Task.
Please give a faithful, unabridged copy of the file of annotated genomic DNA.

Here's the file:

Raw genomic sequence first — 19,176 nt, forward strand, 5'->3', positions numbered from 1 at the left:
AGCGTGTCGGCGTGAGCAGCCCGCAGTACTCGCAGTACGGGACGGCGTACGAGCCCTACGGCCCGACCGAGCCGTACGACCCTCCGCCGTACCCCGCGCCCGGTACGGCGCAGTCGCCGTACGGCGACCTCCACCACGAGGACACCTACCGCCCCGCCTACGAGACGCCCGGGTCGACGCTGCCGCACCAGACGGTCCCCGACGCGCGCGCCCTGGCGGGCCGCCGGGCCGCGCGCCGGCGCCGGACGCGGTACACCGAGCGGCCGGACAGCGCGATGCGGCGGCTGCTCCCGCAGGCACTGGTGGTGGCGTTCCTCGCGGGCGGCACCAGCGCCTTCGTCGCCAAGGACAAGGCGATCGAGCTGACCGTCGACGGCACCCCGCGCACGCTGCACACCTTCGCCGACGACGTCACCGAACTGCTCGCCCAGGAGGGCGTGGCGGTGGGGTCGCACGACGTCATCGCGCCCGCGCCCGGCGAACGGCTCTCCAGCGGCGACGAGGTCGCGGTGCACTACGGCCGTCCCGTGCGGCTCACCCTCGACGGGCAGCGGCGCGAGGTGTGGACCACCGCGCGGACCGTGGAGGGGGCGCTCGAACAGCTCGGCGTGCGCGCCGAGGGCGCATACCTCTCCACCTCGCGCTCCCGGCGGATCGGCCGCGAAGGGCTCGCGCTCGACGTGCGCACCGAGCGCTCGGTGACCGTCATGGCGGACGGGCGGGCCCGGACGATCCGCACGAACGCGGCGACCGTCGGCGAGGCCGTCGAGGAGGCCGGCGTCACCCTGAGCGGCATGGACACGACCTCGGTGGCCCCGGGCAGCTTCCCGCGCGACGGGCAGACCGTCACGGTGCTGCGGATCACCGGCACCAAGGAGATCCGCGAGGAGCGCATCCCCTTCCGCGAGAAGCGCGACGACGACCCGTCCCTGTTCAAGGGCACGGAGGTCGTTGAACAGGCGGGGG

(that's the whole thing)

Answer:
Raw genomic sequence first — 19,176 nt, forward strand, 5'->3', positions numbered from 1 at the left:
AGCGTGTCGGCGTGAGCAGCCCGCAGTACTCGCAGTACGGGACGGCGTACGAGCCCTACGGCCCGACCGAGCCGTACGACCCTCCGCCGTACCCCGCGCCCGGTACGGCGCAGTCGCCGTACGGCGACCTCCACCACGAGGACACCTACCGCCCCGCCTACGAGACGCCCGGGTCGACGCTGCCGCACCAGACGGTCCCCGACGCGCGCGCCCTGGCGGGCCGCCGGGCCGCGCGCCGGCGCCGGACGCGGTACACCGAGCGGCCGGACAGCGCGATGCGGCGGCTGCTCCCGCAGGCACTGGTGGTGGCGTTCCTCGCGGGCGGCACCAGCGCCTTCGTCGCCAAGGACAAGGCGATCGAGCTGACCGTCGACGGCACCCCGCGCACGCTGCACACCTTCGCCGACGACGTCACCGAACTGCTCGCCCAGGAGGGCGTGGCGGTGGGGTCGCACGACGTCATCGCGCCCGCGCCCGGCGAACGGCTCTCCAGCGGCGACGAGGTCGCGGTGCACTACGGCCGTCCCGTGCGGCTCACCCTCGACGGGCAGCGGCGCGAGGTGTGGACCACCGCGCGGACCGTGGAGGGGGCGCTCGAACAGCTCGGCGTGCGCGCCGAGGGCGCATACCTCTCCACCTCGCGCTCCCGGCGGATCGGCCGCGAAGGGCTCGCGCTCGACGTGCGCACCGAGCGCTCGGTGACCGTCATGGCGGACGGGCGGGCCCGGACGATCCGCACGAACGCGGCGACCGTCGGCGAGGCCGTCGAGGAGGCCGGCGTCACCCTGAGCGGCATGGACACGACCTCGGTGGCCCCGGGCAGCTTCCCGCGCGACGGGCAGACCGTCACGGTGCTGCGGATCACCGGCACCAAGGAGATCCGCGAGGAGCGCATCCCCTTCCGCGAGAAGCGCGACGACGACCCGTCCCTGTTCAAGGGCACGGAGGTCGTTGAACAGGCGGGGG